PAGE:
The confusion over ‘rebut’ and ‘refute’

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Now that the “redoubtable” Brett Kavanaugh has been sworn in to the Supreme Court, let’s take another look at what he told the Senate Judiciary Committee about his accuser, Christine Blasey Ford.

Here’s a segment of Kavanaugh’s testimony:

Dr. Ford’s allegation is not merely uncorroborated, it is refuted by the very people she says were there, including by a long-time friend of hers. Refuted. (Emphasis added.)

A reader and former colleague, Bruce Lambert, wrote:

Perhaps this is an apropos time to note that “refute,” as misused by Kavanaugh, does not mean “rebut” or “dispute,” as many people seem to think.

Especially in the legal world, it means “disprove” or “deny,” as any lawyer—and surely a judge—must know.

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The witnesses named by Prof. Ford did not “refute” her claim. They said they didn’t remember.

Indeed, as one CNN article said, the friend of Ford cited by Kavanuagh “does not refute the veracity of the allegation, although she does not remember the alleged incident,” her lawyer told the committee. So CNN got it right, even if the judge did not.

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We wrote about the confusion between “refute” and “rebut” eight years ago, in the context of “refudiate,” which, despite being a Word of the Year for 2010, “remains generally unacceptable in formal writing,” as dictionary.com says in its entry for the word that isn’t, really.

Our predecessor, Evan Jenkins, wrote about “rebut” and “refute” even earlier, in a column that eerily reflects current circumstances: An athlete was accused of sexual assault, and a headline said “No charges yet as teammate refutes woman’s claim.” As Jenkins noted, “‘Refute’ means to disprove, conclusively.” In that case, there “had been no finding on the truth of the charges.”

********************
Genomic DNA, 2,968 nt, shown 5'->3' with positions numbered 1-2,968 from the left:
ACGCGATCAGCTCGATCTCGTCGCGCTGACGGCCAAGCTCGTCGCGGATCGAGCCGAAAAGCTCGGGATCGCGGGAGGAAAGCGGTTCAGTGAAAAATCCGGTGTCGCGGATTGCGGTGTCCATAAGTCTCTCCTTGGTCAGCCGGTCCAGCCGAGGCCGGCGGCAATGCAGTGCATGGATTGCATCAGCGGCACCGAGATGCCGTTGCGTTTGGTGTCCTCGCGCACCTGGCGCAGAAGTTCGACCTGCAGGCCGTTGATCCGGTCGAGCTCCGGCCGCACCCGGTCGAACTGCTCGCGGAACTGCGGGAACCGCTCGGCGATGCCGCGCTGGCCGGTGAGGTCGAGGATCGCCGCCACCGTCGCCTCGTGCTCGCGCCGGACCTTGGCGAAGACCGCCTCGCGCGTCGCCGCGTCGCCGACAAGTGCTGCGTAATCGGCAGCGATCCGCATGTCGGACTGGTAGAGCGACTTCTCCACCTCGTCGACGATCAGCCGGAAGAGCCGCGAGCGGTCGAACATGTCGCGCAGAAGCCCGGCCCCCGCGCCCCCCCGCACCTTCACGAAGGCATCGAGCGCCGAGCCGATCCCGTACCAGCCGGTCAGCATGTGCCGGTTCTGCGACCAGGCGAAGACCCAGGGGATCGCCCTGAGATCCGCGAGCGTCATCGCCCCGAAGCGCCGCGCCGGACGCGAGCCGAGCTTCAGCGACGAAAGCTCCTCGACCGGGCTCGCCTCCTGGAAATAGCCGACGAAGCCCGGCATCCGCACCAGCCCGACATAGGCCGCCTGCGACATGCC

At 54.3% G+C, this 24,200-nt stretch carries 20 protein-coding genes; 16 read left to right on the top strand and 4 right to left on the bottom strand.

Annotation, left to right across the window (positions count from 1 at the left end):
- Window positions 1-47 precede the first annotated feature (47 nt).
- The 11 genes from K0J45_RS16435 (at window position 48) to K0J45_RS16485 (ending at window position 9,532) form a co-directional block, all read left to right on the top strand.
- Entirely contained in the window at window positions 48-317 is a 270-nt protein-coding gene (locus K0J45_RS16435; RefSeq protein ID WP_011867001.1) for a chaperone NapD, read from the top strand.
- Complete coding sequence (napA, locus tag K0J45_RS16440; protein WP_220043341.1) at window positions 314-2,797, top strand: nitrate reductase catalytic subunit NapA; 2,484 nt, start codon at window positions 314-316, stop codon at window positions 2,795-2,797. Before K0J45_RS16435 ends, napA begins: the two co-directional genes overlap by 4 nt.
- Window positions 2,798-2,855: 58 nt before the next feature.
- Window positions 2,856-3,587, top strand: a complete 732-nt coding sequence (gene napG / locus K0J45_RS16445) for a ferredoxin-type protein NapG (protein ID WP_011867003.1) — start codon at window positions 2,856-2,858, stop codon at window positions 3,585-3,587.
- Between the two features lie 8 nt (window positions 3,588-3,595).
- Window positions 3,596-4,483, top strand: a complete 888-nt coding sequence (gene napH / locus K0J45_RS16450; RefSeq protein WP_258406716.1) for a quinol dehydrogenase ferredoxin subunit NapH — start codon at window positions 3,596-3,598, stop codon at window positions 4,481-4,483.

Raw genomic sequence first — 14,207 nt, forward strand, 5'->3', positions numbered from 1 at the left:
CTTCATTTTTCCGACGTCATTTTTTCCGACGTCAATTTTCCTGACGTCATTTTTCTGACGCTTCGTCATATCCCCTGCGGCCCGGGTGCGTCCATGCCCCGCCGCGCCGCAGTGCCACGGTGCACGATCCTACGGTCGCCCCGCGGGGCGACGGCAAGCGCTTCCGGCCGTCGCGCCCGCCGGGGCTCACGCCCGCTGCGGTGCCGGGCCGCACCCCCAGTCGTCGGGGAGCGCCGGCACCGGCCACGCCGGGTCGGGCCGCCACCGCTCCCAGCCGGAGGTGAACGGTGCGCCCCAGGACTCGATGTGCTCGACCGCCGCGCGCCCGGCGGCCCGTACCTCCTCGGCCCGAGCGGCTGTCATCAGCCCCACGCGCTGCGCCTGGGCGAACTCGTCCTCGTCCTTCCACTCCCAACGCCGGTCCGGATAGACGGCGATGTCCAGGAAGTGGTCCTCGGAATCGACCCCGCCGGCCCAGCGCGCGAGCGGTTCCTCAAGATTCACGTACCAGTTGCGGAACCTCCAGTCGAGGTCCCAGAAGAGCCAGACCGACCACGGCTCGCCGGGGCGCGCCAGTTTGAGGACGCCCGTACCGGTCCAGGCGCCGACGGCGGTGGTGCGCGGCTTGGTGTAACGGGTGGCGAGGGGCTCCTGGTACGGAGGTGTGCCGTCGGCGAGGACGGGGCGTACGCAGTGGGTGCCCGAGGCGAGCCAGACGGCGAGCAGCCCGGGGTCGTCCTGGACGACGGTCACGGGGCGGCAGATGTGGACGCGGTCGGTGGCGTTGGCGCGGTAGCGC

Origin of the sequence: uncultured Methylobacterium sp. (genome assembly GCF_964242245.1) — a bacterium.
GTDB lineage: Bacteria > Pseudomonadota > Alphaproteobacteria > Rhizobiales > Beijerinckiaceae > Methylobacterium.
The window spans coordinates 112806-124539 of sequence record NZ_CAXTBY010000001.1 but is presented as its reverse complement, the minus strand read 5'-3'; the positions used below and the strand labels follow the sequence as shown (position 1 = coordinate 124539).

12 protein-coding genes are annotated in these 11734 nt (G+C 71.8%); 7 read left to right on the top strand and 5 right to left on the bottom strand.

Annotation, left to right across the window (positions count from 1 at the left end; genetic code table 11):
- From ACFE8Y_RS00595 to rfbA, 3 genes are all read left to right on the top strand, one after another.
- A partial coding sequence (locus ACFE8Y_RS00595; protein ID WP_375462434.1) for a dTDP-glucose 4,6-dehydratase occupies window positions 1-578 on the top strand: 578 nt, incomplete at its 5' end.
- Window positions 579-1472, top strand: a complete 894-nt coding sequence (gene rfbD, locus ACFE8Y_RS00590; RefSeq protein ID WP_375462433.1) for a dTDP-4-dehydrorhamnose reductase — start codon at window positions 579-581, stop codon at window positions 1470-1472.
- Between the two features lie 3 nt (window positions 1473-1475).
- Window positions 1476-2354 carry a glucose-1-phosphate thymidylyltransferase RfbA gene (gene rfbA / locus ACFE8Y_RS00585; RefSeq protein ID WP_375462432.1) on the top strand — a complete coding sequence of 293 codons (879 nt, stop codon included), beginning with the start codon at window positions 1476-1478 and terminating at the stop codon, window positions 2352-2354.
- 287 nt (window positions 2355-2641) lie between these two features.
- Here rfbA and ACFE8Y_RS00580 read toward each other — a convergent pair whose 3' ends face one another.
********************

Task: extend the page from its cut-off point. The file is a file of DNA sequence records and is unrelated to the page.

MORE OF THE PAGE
The word you want most of the time is “rebut,” a denial accompanied by argument or presentation of less-than-definitive evidence. If someone claims the sun rises in the west, simply pointing them east at dawn would “refute” that claim. But if someone claims that the Beatles were the greatest rock band the world has ever seen, it is not a provable fact, so any argument to the contrary is a “rebuttal.”

The confusion over “rebut” and “refute” is more than a century old, as we wrote, and though the difference is significant, the needle is starting to move. Merriam-Webster’s second definition for “refute” is “to deny the truth or accuracy of,” and its definition of “rebut” includes “to expose the falsity of: refute.” It treats the two words as all but synonyms. Webster’s New World College Dictionary, the one preferred by many news organizations, comes close as well:
It defines “rebut” as “to contradict, refute, or oppose, esp. in a formal manner by argument, proof, etc.,” and its “refute” definition includes “to deny the truth or validity of: usage objected to by some.”

The “some” includes The Associated Press, whose stylebook says “Rebut means to argue to the contrary: He rebutted his opponent’s statement. Refute connotes success in argument and almost always implies an editorial judgment. Instead, use deny, dispute, rebut or respond to. The New York Times Manual of Style of Usage also preserves the distinction. Its “rebut, refute” entry reads: “Rebut, a neutral word, means reply and take issue. Refute goes further, and often beyond what a writer intends: it means disprove, and successfully. Unless that is the intention, use rebut, dispute, deny or reject.

Garner’s Modern English Usage also holds the line, not unsurprising, since Bryan A. Garner is a lawyer and the editor of Black’s Law Dictionary and Garner’s Dictionary of Legal Usage, among other law-related books. He lists the misuse of “refute” for “rebut” and vice versa at Stage 1 on the five-stage Language-Change Index, equivalent to expulsion from a parliamentary body.

Journalists seeking truth and legitimacy should probably avoid “refute” unless there is indisputable evidence that something was inaccurate. Words like “deny” and “dispute” are harder to “refute.”

Between “rebut” and “refute” in the dictionary is the word “redoubtable.” It’s a “Janus word,” which can have opposite meanings depending on the context. As M-W says, “redoubtable” can mean either “causing fear or alarm” or “worthy of respect.” That means you can call Justice Kavanaugh “redoubtable” and be right, regardless of the side of the aisle you’re on.

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Merrill Perlman managed copy desks across the newsroom at The New York Times, where she worked for 25 years. Follow her on Twitter at @meperl.